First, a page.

1956 - Roderick MacKinnon, born on the 19th of February in Burlington, Massachusetts. He is a professor of Molecular Neurobiology and Biophysics at Rockefeller University.
1978 - Received his BS Biochemistry, in Brandeis University.
1982 - Entered medical school at Tufts University. He got his M.D. and received training in Internal Medicine at Beth Israel Hospital in Boston.
1986 - He returned to Christopher Miller at Brandeis for postdoctoral studies.
1989 - Appointed assistant professor at Harvard University where he studied the interaction of the potassium channel with a specific toxin derived from scorpion venom, acquainting himself with methods of protein purification and X-ray crystallography.
1996 - Moved to Rockefeller University as a professor and head of the Laboratory of Molecular Neurobiology and Biophysics where he started to work on the structure of the potassium channel.
1998 - Despite a barrier to the structural study of integral membrane proteins that had thwarted most attempts for decades, he and colleagues unlocked the three-dimensional molecular structure of a potassium channel from bacteria with X-ray crystallography.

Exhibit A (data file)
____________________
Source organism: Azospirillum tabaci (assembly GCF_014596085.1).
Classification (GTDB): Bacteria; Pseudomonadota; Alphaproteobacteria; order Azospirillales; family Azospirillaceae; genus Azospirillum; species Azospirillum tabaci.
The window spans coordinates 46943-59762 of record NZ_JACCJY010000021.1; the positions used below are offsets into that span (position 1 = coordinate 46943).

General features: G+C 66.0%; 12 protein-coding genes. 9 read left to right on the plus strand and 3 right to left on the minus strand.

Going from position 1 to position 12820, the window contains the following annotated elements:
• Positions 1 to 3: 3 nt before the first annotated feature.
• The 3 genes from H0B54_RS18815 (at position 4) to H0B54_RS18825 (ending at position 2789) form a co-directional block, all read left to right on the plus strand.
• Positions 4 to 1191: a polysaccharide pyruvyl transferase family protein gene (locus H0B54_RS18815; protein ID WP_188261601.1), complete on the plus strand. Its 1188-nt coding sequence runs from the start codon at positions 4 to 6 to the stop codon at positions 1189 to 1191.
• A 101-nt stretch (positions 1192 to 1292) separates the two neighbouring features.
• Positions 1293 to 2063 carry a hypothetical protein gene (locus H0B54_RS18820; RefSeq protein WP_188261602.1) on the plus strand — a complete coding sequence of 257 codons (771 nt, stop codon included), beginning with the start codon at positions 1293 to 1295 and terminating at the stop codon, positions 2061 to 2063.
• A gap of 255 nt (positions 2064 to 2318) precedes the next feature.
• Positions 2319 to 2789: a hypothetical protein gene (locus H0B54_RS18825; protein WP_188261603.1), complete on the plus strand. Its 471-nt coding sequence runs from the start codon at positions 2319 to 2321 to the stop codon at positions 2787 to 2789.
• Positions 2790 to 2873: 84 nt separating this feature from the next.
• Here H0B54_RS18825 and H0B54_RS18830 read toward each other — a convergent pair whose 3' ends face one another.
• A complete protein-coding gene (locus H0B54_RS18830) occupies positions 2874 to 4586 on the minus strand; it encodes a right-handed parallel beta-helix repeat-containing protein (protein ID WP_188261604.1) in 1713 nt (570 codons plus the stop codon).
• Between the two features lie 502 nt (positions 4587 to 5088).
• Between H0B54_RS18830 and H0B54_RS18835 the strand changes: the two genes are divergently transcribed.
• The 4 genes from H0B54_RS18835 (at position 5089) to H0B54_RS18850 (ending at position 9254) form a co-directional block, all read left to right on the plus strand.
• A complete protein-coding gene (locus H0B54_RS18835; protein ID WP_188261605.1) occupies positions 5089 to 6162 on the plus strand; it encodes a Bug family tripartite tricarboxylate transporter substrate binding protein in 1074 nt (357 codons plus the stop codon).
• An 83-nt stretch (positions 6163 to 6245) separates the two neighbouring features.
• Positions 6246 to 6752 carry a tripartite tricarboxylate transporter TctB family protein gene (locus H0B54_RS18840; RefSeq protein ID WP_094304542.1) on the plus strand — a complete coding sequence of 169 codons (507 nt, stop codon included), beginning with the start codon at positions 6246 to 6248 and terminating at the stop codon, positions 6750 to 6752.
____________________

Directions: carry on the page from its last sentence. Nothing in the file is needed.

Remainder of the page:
1999 - Shared the Albert Lasker Award for Basic Medical Research with Clay Armstrong and Bertil Hille - one of most distinguished honor for outstanding contributions to basic and clinical medical research.
2000 - Elected to the U.S. National Academy of Sciences and has received numerous other awards for his research.
- Given the Rosentiel Award.
2001 - Given the Gairdner Foundation International Award.
2003 - Won the Nobel Prize in Chemistry together with Peter Agre for his work on the structure and operation of ion channels.
Page last updated: 3:28am, 15th Jun '07